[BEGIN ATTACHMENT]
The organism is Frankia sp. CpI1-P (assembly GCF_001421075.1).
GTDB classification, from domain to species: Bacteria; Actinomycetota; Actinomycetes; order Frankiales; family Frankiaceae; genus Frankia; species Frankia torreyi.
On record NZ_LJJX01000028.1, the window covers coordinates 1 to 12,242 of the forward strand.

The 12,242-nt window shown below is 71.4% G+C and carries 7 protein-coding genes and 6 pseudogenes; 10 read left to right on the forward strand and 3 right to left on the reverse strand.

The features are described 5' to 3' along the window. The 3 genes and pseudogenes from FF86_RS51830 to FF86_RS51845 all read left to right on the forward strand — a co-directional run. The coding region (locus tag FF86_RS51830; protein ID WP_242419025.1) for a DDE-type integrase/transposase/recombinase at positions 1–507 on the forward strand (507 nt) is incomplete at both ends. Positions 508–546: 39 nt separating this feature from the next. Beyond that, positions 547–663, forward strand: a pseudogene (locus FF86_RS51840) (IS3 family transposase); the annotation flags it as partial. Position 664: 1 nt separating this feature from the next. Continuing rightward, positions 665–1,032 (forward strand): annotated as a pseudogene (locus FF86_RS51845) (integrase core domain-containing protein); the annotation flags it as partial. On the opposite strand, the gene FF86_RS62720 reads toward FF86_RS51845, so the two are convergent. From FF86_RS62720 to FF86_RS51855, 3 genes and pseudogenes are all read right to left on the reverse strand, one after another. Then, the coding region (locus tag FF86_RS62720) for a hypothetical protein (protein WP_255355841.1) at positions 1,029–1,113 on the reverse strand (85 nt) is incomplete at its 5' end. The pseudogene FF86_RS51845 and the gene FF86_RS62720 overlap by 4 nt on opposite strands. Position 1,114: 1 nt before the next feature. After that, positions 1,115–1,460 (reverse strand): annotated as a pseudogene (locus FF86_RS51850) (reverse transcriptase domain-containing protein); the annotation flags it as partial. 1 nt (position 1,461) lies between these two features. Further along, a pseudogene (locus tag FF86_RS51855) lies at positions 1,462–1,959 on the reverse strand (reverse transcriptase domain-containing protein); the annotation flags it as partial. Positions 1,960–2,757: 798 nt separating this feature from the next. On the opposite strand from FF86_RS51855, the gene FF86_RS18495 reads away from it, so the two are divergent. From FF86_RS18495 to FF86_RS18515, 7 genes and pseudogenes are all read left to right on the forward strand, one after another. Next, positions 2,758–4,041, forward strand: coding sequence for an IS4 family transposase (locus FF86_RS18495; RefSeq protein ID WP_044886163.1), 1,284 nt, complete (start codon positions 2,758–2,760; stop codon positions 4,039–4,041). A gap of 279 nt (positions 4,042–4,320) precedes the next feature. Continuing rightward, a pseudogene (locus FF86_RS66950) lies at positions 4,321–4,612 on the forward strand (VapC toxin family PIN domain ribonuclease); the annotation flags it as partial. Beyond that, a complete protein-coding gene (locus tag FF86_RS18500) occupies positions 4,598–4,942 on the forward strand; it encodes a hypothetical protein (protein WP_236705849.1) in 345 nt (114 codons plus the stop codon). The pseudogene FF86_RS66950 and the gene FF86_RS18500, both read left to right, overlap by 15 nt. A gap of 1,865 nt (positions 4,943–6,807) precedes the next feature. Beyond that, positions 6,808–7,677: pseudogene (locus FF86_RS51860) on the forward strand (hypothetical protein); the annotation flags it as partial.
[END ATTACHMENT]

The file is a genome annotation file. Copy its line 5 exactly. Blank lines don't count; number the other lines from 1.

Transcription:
The features are described 5' to 3' along the window. The 3 genes and pseudogenes from FF86_RS51830 to FF86_RS51845 all read left to right on the forward strand — a co-directional run. The coding region (locus tag FF86_RS51830; protein ID WP_242419025.1) for a DDE-type integrase/transposase/recombinase at positions 1–507 on the forward strand (507 nt) is incomplete at both ends. Positions 508–546: 39 nt separating this feature from the next. Beyond that, positions 547–663, forward strand: a pseudogene (locus FF86_RS51840) (IS3 family transposase); the annotation flags it as partial. Position 664: 1 nt separating this feature from the next. Continuing rightward, positions 665–1,032 (forward strand): annotated as a pseudogene (locus FF86_RS51845) (integrase core domain-containing protein); the annotation flags it as partial. On the opposite strand, the gene FF86_RS62720 reads toward FF86_RS51845, so the two are convergent. From FF86_RS62720 to FF86_RS51855, 3 genes and pseudogenes are all read right to left on the reverse strand, one after another. Then, the coding region (locus tag FF86_RS62720) for a hypothetical protein (protein WP_255355841.1) at positions 1,029–1,113 on the reverse strand (85 nt) is incomplete at its 5' end. The pseudogene FF86_RS51845 and the gene FF86_RS62720 overlap by 4 nt on opposite strands. Position 1,114: 1 nt before the next feature. After that, positions 1,115–1,460 (reverse strand): annotated as a pseudogene (locus FF86_RS51850) (reverse transcriptase domain-containing protein); the annotation flags it as partial. 1 nt (position 1,461) lies between these two features. Further along, a pseudogene (locus tag FF86_RS51855) lies at positions 1,462–1,959 on the reverse strand (reverse transcriptase domain-containing protein); the annotation flags it as partial. Positions 1,960–2,757: 798 nt separating this feature from the next. On the opposite strand from FF86_RS51855, the gene FF86_RS18495 reads away from it, so the two are divergent. From FF86_RS18495 to FF86_RS18515, 7 genes and pseudogenes are all read left to right on the forward strand, one after another. Next, positions 2,758–4,041, forward strand: coding sequence for an IS4 family transposase (locus FF86_RS18495; RefSeq protein ID WP_044886163.1), 1,284 nt, complete (start codon positions 2,758–2,760; stop codon positions 4,039–4,041). A gap of 279 nt (positions 4,042–4,320) precedes the next feature. Continuing rightward, a pseudogene (locus FF86_RS66950) lies at positions 4,321–4,612 on the forward strand (VapC toxin family PIN domain ribonuclease); the annotation flags it as partial. Beyond that, a complete protein-coding gene (locus tag FF86_RS18500) occupies positions 4,598–4,942 on the forward strand; it encodes a hypothetical protein (protein WP_236705849.1) in 345 nt (114 codons plus the stop codon). The pseudogene FF86_RS66950 and the gene FF86_RS18500, both read left to right, overlap by 15 nt. A gap of 1,865 nt (positions 4,943–6,807) precedes the next feature. Beyond that, positions 6,808–7,677: pseudogene (locus FF86_RS51860) on the forward strand (hypothetical protein); the annotation flags it as partial.